Minerva Jane Loofborough (later Loughborough) was an editor and General Conference administrator.
Minerva Jane Loofborough was born October 29, 1829 in Victor, Ontario County, New York, to Nathan B. Loofborough (1802-1839), a skilled carpenter, and Minerva Norton Loofborough (1801-1894), a housewife. Minerva was the second of five Loofborough children, with others being: William Kerr (born 1827), John Norton (1832), Eber C. (1837), and Sarah Diantha (1840).
As the daughter and granddaughter of Methodist exhorters, Minerva and her siblings often played “church” in their home on Main Street (today State Route 96) only a few yards from the Methodist Episcopal Church that her grandfather, Nathan Loofborough, had built. Around 1850 or 1851 several family members, including Minerva, changed the spelling of their surname from the Irish-sounding “Loofborough” to the more genteel English-sounding “Loughborough.” Minerva converted to Sabbath-keeping Adventism about the same time as her younger brother John, probably after hearing J. N. Andrews preach in September 1852 in nearby Rochester.1
Editor and General Conference Administrator
In 1857 Minerva, then twenty-eight, married Oscar A. Chapman, probably a local Methodist; he never became a Seventh-day Adventist. In 1866 Minerva and Oscar Chapman moved to Battle Creek, Michigan, where Minerva joined the staff of eleven workers at the Review and Herald press as a typesetter. From 1875 to 1879, she was the editor of Youth’s Instructor. During the late 1870s, she expanded the paper from four- to occasional eight-page issues; increased the number of black and white illustrations; and added children’s musical scores. Her editorial skill proved so exceptional that the delegates to the 1879 session gave her a standing vote of gratitude.
In 1875 James White asked Minerva to be secretary and treasurer at the Review and Herald press. In 1876 she was elected both secretary and treasurer of the General Conference Tract and Missionary Society. From 1876 to 1883 she served as the secretary of the Seventh-day Adventist Publishing Association. Between 1877 and 1883 she was also the treasurer of the General Conference. Thus in 1877, Minerva held four administrative positions simultaneously—Youth’s Instructor editor, General Conference treasurer, Publishing Association secretary, and Tract and Missionary Society treasurer. From 1885 to 1887 she also became the Corresponding Secretary of the General Conference.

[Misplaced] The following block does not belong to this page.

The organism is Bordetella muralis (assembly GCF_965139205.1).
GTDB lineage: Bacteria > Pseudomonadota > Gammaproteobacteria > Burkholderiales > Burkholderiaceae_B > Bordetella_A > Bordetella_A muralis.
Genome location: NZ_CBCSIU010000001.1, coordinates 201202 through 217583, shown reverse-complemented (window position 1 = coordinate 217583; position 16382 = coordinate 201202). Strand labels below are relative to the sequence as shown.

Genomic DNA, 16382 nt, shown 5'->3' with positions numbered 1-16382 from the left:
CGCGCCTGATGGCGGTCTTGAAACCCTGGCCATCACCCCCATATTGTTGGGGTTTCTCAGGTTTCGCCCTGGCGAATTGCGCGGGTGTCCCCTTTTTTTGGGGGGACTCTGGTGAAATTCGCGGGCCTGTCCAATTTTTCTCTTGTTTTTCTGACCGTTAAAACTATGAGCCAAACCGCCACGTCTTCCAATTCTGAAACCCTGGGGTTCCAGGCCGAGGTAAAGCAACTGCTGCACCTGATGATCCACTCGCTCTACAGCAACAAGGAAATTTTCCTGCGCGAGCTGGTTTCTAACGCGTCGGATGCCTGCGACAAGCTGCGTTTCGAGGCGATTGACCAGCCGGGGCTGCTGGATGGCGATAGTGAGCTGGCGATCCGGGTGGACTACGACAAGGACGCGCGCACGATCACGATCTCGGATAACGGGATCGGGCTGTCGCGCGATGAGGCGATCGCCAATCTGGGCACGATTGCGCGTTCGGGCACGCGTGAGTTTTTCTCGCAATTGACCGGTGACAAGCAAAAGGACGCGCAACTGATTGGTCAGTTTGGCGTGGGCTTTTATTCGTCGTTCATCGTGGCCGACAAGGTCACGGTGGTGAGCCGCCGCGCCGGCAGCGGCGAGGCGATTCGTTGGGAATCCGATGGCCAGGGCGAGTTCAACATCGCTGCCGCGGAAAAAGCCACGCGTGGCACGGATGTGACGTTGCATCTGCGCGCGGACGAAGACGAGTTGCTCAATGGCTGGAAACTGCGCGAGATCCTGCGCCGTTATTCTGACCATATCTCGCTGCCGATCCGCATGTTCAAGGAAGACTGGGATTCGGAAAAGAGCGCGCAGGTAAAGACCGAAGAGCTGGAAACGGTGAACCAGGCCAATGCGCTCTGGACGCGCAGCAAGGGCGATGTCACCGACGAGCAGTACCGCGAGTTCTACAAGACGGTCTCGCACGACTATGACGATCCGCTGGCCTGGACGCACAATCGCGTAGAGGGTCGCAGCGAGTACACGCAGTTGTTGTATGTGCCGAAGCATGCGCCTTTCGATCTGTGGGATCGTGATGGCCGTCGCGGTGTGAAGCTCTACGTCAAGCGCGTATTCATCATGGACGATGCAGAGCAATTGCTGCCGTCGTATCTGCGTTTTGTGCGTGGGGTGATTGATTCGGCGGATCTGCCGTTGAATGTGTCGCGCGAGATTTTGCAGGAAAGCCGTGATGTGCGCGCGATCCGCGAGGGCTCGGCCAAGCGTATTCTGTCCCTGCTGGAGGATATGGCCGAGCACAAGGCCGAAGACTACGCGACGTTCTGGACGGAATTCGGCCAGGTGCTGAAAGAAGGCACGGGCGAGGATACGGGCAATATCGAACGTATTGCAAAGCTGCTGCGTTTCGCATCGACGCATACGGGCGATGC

Between 1884 and 1889, Minerva (as editor) and her niece Winnie E. Loughborough (as assistant editor) significantly increased the page size of each issue of the Youth’s Instructor and offered many more black and white illustrations. Besides adding more Bible, nature, and history stories, they also included poems and Bible studies in each issue and periodically inserted the Sabbath School Worker. Although entitled to a salary for filling all of her General Conference positions, Minerva refused to accept except one.
Although by 1889 Minerva had resigned from most of her administrative positions, she continued to write for the Youth’s Instructor as an editorial contributor for several years. She officially retired in 1893 at age 64 after twenty-six years of service to the Church. Her early retirement was due to the need to care for her mother Minerva until she died in 1894, and then to care for her husband Oscar until he died in 1911. While her famous brother, Elder J. N. Loughborough, traveled the world, Minerva remained in Battle Creek for fifty-seven years. On April 25, 1923, while resting from her housework, she died, probably from a heart attack, at the age of 94. Arthur G. Daniells, director of the new General Conference Ministerial Commission (later Association), remembered her as “an earnest, tireless home missionary, a faithful member of the Sabbath school, a lover of mankind, and a Christian whose life won the confidence of all who knew her. She died as she had lived, in communion and association with her Redeemer.”2
Minerva Jane (Loughborough) Chapman’s chief contributions to the Seventh-day Adventist Church were her nine years as editor of the Youth’s Instructor (1875-79 and 1884-89) and twelve years of service in various administrative positions at the Review and Herald press and at the General Conference (1875-87).
Beach, John G. Notable Women of Spirit: The Historical Role of Women in the Seventh-day Adventist Church. Nashville, TN: Southern Publishing Association, 1976.
“Chapman, Minerva Jane (Loughborough).” Seventh-day Adventist Encyclopedia. Second Revised Edition. Volume 1: A-L. Hagerstown, MD: Review and Herald Publishing Association, 1996.
Daniells, Arthur G. “Minerva Jane Loughborough Chapman obituary.” Adventist Review. January 3, 1924.
Strayer, Brian E. John Norton Loughborough: The Last of the Adventist Pioneers. Hagerstown, MD: Review and Herald Publishing Association, 2014.
White, Arthur L. Ellen G. White, Volume 3: The Lonely Years, 1876-1891. Hagerstown, MD: Review and Herald Publishing Association, 1984.
A.G. Daniells, “Minerva Jane Chapman Loughborough obituary,” Adventist Review, January 3, 1924, 22; Brian E. Strayer, John Norton Loughborough: The Last of the Adventist Pioneers (Hagerstown, MD: Review and Herald Publishing Association, 2014), 66-68.↩
Daniells, “Minerva Jane Chapman Loughborough obituary.”↩